“We had to put a common denominator behind the three modalities. By creating this new language for representations, and making the output and input accessible, the whole is greater than the sum of its parts,” says Hajas.

To build Umwelt, they first considered what is unique about the way people use each sense.

For instance, a sighted user can see the overall pattern of a scatterplot and, at the same time, move their eyes to focus on different data points. But for someone listening to a sonification, the experience is linear since data are converted into tones that must be played back one at a time.

“If you are only thinking about directly translating visual features into nonvisual features, then you miss out on the unique strengths and weaknesses of each modality,” Zong adds.

They designed Umwelt to offer flexibility, enabling a user to switch between modalities easily when one would better suit their task at a given time.

To use the editor, one uploads a dataset to Umwelt, which employs heuristics to automatically creates default representations in each modality.

If the dataset contains stock prices for companies, Umwelt might generate a multiseries line chart, a textual structure that groups data by ticker symbol and date, and a sonification that uses tone length to represent the price for each date, arranged by ticker symbol.

The default heuristics are intended to help the user get started.

“In any kind of creative tool, you have a blank-slate effect where it is hard to know how to begin. That is compounded in a multimodal tool because you have to specify things in three different representations,” Zong says.

The editor links interactions across modalities, so if a user changes the textual description, that information is adjusted in the corresponding sonification. Someone could utilize the editor to build a multimodal representation, switch to the viewer for an initial exploration, then return to the editor to make adjustments.

Helping users communicate about data

To test Umwelt, they created a diverse set of multimodal representations, from scatterplots to multiview charts, to ensure the system could effectively represent different data types. Then they put the tool in the hands of five expert screen reader users.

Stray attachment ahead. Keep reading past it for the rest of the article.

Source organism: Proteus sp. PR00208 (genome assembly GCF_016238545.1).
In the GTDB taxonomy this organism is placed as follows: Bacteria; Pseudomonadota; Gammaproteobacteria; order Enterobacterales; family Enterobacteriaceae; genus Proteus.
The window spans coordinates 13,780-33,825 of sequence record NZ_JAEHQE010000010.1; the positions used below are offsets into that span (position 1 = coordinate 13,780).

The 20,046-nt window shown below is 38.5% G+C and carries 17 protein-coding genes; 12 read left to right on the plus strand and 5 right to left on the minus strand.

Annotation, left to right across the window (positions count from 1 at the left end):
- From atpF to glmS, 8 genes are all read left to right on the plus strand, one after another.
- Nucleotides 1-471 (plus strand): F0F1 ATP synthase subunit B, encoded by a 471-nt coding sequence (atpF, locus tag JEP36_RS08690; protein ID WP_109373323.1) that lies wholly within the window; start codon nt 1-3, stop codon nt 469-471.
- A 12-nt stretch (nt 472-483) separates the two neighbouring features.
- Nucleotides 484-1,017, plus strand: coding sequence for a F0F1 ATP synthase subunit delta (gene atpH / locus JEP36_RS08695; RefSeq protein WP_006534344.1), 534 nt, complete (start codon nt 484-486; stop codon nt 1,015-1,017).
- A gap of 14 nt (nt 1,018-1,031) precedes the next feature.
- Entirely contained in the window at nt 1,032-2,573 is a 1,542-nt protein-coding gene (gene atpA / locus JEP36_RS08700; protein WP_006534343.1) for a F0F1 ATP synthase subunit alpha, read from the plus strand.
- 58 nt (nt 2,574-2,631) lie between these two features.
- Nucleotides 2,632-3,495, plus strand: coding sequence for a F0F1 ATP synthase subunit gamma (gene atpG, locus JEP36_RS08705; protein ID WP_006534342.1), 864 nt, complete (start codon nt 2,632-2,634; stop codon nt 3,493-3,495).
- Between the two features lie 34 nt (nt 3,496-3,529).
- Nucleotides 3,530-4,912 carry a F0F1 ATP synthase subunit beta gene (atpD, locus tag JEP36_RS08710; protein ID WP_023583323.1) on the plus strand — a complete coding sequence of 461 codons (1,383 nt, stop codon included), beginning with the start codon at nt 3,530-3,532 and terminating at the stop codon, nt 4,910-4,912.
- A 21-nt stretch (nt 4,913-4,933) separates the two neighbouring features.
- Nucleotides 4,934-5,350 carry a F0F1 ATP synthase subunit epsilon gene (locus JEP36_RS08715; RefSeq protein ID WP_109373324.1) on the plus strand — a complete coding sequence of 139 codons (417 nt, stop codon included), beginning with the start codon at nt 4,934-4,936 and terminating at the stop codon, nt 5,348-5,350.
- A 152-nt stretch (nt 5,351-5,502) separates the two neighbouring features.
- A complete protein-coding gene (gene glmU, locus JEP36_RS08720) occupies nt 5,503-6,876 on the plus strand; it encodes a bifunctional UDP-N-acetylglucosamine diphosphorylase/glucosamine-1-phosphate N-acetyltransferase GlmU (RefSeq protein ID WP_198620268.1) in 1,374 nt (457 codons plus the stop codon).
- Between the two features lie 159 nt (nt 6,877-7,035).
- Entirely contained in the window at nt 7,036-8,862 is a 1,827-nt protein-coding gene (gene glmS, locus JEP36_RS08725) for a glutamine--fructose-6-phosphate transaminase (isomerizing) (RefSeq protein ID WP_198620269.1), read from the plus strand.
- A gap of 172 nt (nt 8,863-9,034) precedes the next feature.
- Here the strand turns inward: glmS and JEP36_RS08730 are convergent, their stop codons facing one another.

Study participants mostly found Umwelt to be useful for creating, exploring, and discussing data representations. One user said Umwelt was like an “enabler” that decreased the time it took them to analyze data. The users agreed that Umwelt could help them communicate about data more easily with sighted colleagues.

“What stands out about Umwelt is its core philosophy of de-emphasizing the visual in favor of a balanced, multisensory data experience. Often, nonvisual data representations are relegated to the status of secondary considerations, mere add-ons to their visual counterparts. However, visualization is merely one aspect of data representation. I appreciate their efforts in shifting this perception and embracing a more inclusive approach to data science,” says JooYoung Seo, an assistant professor in the School of Information Sciences at the University of Illinois at Urbana-Champagne, who was not involved with this work.

Moving forward, the researchers plan to create an open-source version of Umwelt that others can build upon. They also want to integrate tactile sensing into the software system as an additional modality, enabling the use of tools like refreshable tactile graphics displays.

“In addition to its impact on end users, I am hoping that Umwelt can be a platform for asking scientific questions around how people use and perceive multimodal representations, and how we can improve the design beyond this initial step,” says Zong.

This work was supported, in part, by the National Science Foundation and the MIT Morningside Academy for Design Fellowship.